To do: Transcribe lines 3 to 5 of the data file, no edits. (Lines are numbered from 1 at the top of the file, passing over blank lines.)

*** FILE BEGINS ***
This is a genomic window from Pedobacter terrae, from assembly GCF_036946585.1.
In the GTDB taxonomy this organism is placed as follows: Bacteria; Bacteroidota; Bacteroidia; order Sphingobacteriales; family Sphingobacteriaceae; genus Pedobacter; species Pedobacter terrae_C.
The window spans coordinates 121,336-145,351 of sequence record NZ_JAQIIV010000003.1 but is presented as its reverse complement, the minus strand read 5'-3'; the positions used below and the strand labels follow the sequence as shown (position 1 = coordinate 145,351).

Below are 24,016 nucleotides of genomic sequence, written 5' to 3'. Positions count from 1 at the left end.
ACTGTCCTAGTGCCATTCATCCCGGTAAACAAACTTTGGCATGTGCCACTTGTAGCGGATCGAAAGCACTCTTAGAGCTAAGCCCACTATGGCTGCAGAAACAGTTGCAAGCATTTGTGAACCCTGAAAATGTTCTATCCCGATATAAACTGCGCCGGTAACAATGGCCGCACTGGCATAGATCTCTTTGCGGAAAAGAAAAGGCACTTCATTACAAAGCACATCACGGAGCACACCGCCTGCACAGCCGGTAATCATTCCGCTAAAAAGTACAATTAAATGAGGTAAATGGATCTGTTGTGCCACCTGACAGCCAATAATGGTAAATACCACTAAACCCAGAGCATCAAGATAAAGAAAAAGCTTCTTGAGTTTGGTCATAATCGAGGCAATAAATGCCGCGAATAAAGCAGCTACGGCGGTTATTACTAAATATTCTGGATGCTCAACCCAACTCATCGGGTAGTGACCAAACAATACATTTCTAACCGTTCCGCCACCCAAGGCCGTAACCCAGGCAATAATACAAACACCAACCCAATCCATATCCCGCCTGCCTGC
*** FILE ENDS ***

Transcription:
The window spans coordinates 121,336-145,351 of sequence record NZ_JAQIIV010000003.1 but is presented as its reverse complement, the minus strand read 5'-3'; the positions used below and the strand labels follow the sequence as shown (position 1 = coordinate 145,351).

Below are 24,016 nucleotides of genomic sequence, written 5' to 3'. Positions count from 1 at the left end.
ACTGTCCTAGTGCCATTCATCCCGGTAAACAAACTTTGGCATGTGCCACTTGTAGCGGATCGAAAGCACTCTTAGAGCTAAGCCCACTATGGCTGCAGAAACAGTTGCAAGCATTTGTGAACCCTGAAAATGTTCTATCCCGATATAAACTGCGCCGGTAACAATGGCCGCACTGGCATAGATCTCTTTGCGGAAAAGAAAAGGCACTTCATTACAAAGCACATCACGGAGCACACCGCCTGCACAGCCGGTAATCATTCCGCTAAAAAGTACAATTAAATGAGGTAAATGGATCTGTTGTGCCACCTGACAGCCAATAATGGTAAATACCACTAAACCCAGAGCATCAAGATAAAGAAAAAGCTTCTTGAGTTTGGTCATAATCGAGGCAATAAATGCCGCGAATAAAGCAGCTACGGCGGTTATTACTAAATATTCTGGATGCTCAACCCAACTCATCGGGTAGTGACCAAACAATACATTTCTAACCGTTCCGCCACCCAAGGCCGTAACCCAGGCAATAATACAAACACCAACCCAATCCATATCCCGCCTGCCTGC